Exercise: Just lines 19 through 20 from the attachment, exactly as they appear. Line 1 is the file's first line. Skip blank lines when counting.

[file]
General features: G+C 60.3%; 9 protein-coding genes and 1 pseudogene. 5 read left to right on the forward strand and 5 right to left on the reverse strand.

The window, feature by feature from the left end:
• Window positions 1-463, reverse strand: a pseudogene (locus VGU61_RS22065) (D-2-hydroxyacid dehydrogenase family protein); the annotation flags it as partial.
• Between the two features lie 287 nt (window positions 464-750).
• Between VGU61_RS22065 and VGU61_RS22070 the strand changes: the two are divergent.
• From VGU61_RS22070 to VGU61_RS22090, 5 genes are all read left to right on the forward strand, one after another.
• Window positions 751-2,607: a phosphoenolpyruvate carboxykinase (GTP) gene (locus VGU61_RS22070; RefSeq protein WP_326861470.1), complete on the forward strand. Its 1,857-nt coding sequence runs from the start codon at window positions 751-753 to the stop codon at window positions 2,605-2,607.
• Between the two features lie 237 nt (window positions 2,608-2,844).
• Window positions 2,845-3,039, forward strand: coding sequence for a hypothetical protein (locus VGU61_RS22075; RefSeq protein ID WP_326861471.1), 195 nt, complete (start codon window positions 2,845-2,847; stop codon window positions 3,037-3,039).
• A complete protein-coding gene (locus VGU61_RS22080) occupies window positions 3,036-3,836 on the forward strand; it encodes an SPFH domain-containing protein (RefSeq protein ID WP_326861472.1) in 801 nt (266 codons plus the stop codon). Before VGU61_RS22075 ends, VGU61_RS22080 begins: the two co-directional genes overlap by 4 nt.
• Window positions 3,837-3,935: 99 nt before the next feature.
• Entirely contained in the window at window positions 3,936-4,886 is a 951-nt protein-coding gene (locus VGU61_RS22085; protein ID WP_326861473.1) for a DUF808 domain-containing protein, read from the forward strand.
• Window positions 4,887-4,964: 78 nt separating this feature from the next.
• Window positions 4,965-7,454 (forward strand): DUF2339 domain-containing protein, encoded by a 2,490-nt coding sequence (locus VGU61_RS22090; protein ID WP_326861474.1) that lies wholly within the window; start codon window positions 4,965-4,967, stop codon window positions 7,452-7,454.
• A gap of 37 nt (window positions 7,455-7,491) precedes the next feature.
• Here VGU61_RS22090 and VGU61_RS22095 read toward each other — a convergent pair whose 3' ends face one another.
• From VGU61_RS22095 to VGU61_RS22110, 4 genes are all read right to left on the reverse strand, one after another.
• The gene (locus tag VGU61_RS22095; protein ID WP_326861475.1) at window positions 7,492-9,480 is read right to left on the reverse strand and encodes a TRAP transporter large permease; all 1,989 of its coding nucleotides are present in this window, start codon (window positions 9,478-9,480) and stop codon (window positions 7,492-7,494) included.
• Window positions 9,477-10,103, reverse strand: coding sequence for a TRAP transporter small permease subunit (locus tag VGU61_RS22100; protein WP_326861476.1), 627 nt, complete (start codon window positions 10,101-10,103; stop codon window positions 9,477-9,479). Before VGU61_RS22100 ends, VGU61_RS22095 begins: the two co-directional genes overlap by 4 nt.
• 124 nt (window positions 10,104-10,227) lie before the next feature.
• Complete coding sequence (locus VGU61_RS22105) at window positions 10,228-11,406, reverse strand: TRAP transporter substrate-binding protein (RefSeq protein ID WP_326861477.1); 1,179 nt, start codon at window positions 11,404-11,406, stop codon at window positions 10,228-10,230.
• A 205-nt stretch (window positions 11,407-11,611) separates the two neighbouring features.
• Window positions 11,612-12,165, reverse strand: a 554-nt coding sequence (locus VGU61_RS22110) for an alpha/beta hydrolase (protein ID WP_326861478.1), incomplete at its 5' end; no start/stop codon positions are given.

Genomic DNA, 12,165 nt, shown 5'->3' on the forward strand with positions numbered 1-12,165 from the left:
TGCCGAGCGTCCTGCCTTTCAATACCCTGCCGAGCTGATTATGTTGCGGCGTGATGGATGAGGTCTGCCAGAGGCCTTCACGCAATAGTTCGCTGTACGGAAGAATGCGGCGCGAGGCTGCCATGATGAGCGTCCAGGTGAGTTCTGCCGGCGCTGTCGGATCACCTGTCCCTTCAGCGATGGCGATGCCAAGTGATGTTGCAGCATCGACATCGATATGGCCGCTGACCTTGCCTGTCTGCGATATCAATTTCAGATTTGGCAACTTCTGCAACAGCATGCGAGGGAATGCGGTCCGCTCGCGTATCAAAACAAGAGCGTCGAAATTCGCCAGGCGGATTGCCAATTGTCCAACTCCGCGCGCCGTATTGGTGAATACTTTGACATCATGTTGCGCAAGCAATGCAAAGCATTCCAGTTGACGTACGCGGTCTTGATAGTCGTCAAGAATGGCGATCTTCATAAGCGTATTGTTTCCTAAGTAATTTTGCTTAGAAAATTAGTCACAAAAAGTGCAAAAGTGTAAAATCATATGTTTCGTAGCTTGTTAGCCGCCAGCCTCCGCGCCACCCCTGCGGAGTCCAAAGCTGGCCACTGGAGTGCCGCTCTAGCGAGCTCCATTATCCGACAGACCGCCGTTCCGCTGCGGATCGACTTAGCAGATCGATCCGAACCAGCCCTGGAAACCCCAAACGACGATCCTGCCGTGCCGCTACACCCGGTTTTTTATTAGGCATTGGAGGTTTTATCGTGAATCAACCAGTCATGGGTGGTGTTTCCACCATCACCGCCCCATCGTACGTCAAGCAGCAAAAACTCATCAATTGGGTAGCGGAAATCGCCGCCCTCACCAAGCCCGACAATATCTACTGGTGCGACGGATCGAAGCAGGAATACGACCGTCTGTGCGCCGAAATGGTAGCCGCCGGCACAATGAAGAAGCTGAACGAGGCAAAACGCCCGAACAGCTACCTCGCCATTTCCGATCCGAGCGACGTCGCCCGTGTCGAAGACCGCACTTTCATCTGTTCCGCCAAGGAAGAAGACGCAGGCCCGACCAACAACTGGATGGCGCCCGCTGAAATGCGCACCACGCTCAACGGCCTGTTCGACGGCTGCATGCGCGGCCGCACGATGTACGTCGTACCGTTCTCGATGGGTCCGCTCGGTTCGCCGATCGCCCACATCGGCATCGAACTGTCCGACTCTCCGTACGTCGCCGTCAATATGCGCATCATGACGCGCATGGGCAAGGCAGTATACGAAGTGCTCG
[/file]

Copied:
• Window positions 9,477-10,103, reverse strand: coding sequence for a TRAP transporter small permease subunit (locus tag VGU61_RS22100; protein WP_326861476.1), 627 nt, complete (start codon window positions 10,101-10,103; stop codon window positions 9,477-9,479). Before VGU61_RS22100 ends, VGU61_RS22095 begins: the two co-directional genes overlap by 4 nt.
• 124 nt (window positions 10,104-10,227) lie before the next feature.